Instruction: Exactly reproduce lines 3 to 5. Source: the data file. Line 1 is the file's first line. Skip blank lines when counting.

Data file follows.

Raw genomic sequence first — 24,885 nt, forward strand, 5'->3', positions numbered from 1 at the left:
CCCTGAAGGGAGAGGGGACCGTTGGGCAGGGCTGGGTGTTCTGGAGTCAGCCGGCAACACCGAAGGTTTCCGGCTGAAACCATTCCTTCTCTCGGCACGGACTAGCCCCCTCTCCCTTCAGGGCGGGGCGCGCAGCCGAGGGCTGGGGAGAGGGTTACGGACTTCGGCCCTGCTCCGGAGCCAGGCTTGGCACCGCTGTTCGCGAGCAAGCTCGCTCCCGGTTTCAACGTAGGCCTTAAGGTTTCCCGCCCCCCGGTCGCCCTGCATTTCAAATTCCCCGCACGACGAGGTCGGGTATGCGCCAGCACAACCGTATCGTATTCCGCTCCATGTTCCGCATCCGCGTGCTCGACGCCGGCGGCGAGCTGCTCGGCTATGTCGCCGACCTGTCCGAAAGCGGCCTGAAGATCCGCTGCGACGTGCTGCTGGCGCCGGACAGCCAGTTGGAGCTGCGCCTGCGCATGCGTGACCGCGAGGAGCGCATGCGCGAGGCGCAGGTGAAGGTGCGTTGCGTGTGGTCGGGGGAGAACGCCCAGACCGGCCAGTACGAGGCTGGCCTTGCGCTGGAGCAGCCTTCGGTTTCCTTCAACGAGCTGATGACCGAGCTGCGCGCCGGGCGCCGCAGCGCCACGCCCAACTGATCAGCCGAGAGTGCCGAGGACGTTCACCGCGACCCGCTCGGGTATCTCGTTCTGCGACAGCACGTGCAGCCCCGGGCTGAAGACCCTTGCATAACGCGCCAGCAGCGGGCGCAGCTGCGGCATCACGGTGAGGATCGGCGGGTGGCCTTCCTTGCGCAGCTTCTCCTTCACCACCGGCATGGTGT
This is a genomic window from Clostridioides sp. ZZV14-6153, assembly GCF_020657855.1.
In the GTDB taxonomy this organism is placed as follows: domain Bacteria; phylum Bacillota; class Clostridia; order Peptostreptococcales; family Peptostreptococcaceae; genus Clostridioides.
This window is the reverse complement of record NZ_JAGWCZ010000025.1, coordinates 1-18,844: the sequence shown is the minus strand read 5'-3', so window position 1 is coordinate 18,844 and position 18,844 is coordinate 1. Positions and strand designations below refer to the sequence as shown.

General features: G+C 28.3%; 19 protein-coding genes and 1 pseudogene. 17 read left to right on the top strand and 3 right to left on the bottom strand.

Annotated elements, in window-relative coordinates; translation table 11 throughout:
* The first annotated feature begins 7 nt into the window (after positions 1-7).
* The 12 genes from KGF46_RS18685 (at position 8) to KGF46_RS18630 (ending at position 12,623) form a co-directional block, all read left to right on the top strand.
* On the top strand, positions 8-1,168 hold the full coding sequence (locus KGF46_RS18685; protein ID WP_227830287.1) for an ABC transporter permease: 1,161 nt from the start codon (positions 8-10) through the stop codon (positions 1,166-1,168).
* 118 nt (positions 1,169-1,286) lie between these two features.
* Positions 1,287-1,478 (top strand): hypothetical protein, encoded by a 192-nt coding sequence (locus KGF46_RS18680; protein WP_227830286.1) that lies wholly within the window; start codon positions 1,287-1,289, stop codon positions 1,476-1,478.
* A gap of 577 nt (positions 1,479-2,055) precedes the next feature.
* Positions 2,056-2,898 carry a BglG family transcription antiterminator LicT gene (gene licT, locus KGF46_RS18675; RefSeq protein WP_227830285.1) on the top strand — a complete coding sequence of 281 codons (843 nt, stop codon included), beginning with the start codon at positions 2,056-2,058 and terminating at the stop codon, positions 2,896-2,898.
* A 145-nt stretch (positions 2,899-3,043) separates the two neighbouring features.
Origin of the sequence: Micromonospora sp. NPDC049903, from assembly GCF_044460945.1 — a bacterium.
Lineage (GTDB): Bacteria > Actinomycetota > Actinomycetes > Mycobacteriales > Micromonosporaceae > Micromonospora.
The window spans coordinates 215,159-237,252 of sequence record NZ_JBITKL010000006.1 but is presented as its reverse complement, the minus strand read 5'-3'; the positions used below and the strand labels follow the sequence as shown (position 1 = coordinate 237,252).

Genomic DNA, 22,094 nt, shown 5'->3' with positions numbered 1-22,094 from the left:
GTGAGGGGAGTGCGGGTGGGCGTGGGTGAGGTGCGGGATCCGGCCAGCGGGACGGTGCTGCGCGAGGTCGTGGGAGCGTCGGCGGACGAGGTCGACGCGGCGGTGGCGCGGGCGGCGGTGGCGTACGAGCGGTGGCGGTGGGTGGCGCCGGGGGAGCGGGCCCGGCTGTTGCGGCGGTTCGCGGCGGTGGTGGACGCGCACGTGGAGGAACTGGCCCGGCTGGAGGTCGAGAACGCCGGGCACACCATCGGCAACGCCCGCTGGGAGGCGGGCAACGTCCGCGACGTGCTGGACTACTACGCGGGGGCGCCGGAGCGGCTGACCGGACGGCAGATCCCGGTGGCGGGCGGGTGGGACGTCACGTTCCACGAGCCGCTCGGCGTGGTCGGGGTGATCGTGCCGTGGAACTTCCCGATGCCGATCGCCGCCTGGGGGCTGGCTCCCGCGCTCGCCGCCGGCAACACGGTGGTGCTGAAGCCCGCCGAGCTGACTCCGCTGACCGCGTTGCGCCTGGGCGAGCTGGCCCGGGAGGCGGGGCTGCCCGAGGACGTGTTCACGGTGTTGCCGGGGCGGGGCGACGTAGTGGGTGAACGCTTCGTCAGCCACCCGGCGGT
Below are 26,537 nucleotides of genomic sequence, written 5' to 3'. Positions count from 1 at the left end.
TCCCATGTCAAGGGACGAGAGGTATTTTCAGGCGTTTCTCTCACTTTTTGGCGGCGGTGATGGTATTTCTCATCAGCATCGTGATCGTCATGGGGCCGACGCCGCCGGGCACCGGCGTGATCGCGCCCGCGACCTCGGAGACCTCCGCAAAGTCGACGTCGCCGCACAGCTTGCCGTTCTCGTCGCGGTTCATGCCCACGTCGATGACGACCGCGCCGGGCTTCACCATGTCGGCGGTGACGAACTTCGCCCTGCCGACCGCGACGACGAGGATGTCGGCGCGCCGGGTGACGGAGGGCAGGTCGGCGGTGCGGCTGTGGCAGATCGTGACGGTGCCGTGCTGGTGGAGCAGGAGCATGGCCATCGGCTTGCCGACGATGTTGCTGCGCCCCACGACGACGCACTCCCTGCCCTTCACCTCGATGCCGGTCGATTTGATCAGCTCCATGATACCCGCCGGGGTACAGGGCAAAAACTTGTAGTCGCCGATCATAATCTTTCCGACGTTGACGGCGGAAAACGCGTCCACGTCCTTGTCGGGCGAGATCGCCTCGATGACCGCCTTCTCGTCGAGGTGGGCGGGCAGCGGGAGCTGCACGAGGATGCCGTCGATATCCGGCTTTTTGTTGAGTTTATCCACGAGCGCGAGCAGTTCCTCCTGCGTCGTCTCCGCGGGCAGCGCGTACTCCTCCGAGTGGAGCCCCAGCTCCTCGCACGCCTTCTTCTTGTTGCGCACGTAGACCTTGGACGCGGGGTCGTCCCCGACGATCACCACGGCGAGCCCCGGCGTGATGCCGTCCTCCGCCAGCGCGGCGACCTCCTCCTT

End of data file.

This is a genomic window from Clostridioides sp. ZZV14-6153, assembly GCF_020657855.1.
In the GTDB taxonomy this organism is placed as follows: domain Bacteria; phylum Bacillota; class Clostridia; order Peptostreptococcales; family Peptostreptococcaceae; genus Clostridioides.
This window is the reverse complement of record NZ_JAGWCZ010000025.1, coordinates 1-18,844: the sequence shown is the minus strand read 5'-3', so window position 1 is coordinate 18,844 and position 18,844 is coordinate 1. Positions and strand designations below refer to the sequence as shown.